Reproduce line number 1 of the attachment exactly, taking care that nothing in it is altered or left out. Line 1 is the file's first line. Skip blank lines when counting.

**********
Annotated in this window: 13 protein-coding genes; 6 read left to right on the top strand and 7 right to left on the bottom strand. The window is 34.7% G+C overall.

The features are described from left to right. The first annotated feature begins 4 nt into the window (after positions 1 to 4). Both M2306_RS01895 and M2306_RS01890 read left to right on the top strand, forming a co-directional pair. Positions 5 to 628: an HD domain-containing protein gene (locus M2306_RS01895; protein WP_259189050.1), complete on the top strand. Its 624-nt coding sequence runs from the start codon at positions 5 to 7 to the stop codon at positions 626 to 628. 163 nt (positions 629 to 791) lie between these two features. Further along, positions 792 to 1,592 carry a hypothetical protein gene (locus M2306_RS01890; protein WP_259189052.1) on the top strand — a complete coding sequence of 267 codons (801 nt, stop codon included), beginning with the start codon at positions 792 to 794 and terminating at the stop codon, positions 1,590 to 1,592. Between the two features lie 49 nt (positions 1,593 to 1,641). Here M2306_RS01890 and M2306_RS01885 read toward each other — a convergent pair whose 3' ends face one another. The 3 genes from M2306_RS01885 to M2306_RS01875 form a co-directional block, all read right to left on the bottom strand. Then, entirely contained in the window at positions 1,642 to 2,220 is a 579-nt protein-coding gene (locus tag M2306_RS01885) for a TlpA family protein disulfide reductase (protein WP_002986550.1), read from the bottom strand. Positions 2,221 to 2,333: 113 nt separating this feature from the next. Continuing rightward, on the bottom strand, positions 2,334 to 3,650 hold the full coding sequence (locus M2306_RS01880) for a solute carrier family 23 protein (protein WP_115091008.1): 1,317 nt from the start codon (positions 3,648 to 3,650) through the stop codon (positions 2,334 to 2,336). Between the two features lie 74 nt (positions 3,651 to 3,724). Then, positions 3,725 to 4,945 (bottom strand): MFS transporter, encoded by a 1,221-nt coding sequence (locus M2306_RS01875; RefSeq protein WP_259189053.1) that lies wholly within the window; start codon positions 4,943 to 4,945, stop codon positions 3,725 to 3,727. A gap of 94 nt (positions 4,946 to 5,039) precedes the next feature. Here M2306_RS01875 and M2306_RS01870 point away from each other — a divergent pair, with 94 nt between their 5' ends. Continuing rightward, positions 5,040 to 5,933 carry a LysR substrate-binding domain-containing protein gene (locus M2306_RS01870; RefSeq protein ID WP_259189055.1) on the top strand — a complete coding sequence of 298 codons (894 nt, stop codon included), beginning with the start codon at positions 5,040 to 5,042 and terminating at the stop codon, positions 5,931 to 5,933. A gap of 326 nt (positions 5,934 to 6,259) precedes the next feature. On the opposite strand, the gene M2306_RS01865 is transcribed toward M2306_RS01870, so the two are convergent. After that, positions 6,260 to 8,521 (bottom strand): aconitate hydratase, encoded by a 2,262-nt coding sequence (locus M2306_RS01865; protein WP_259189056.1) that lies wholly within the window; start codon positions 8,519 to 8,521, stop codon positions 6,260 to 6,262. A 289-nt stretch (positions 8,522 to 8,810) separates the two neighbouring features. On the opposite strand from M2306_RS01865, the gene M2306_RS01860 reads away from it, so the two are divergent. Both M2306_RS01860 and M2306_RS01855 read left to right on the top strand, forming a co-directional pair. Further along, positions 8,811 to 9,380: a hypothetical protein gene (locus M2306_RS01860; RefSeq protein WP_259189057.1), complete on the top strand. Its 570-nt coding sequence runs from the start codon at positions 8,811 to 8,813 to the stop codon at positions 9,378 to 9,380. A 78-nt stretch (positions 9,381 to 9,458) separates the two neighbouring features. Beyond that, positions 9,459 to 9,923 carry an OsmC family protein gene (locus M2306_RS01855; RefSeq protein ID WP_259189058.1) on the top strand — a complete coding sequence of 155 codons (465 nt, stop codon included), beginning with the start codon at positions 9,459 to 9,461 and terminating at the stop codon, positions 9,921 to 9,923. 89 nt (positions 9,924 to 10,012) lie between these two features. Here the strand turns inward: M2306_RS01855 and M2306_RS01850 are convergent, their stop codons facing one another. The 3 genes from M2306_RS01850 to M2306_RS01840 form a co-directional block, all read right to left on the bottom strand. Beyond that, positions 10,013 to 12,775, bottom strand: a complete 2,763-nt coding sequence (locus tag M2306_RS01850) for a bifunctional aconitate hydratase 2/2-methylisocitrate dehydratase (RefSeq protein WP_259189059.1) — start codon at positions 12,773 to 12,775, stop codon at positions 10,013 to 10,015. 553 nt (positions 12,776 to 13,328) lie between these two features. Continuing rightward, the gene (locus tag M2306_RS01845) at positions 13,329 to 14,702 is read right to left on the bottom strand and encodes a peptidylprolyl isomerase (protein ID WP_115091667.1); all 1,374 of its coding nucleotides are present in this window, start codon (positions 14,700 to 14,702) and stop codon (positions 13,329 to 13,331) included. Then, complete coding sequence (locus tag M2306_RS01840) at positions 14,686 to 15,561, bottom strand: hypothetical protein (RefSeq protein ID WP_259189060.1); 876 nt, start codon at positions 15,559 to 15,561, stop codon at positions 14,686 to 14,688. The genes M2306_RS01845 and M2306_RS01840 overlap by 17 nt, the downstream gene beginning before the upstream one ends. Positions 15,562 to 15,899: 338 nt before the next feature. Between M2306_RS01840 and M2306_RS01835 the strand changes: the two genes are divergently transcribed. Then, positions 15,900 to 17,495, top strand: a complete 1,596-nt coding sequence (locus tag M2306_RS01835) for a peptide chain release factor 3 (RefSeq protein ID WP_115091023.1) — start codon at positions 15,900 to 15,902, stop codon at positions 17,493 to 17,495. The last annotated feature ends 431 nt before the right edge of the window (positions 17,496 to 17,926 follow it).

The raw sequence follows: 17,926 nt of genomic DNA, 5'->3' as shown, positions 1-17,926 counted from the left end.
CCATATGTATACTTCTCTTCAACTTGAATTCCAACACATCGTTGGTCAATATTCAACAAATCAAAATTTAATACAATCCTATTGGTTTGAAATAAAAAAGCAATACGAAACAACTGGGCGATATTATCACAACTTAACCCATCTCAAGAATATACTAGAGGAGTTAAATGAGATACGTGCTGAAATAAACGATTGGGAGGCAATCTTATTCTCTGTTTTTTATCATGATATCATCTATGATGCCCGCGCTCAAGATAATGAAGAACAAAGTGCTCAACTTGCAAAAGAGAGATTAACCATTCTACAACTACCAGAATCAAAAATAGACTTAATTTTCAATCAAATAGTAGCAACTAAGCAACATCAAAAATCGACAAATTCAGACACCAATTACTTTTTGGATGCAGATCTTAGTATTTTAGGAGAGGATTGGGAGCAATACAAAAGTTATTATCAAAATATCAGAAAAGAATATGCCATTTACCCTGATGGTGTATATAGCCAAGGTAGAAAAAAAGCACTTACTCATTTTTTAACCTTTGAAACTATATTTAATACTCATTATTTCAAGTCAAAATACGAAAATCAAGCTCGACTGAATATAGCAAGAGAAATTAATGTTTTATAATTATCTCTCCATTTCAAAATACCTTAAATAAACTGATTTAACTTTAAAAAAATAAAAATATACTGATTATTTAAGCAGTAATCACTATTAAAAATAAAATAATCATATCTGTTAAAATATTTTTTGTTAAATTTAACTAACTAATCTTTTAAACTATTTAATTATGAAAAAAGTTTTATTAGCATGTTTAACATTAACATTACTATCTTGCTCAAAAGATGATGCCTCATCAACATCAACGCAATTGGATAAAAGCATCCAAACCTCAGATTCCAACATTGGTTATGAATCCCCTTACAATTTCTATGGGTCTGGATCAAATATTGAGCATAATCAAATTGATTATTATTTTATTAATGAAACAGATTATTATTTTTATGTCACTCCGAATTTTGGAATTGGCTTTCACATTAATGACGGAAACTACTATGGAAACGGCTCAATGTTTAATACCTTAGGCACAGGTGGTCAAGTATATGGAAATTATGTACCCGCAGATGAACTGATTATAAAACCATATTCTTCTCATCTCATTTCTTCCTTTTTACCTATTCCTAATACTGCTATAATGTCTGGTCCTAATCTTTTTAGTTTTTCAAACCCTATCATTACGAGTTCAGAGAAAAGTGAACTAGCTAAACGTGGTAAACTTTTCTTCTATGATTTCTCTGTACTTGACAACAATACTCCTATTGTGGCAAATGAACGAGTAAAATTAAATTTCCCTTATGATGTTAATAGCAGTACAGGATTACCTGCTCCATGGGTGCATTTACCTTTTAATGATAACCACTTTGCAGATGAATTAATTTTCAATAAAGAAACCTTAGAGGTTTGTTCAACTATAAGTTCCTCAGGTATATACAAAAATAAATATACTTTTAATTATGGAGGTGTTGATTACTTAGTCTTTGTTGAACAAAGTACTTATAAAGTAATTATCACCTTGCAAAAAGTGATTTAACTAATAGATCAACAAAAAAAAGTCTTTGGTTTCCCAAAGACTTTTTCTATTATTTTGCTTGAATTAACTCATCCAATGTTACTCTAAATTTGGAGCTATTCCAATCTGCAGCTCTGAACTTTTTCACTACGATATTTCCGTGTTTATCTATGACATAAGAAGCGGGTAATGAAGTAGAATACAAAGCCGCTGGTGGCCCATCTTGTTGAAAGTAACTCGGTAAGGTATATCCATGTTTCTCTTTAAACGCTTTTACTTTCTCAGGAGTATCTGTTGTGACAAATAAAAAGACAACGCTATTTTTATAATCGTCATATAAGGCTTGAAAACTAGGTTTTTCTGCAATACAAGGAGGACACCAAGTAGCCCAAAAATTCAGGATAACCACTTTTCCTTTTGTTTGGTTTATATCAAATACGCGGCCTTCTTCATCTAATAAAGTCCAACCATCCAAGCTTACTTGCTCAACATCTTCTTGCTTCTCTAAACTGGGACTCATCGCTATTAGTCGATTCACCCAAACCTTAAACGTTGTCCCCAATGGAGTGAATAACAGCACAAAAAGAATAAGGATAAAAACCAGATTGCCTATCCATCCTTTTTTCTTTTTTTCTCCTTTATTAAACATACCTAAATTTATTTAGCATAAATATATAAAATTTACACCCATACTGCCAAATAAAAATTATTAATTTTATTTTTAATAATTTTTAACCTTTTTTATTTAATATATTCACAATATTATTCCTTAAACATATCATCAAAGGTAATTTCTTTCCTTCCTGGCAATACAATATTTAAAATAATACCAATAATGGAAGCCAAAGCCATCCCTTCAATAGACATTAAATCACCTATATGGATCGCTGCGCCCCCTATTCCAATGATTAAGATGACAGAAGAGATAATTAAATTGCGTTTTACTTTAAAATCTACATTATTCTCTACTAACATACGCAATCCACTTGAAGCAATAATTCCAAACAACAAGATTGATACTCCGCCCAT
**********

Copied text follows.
Annotated in this window: 13 protein-coding genes; 6 read left to right on the top strand and 7 right to left on the bottom strand. The window is 34.7% G+C overall.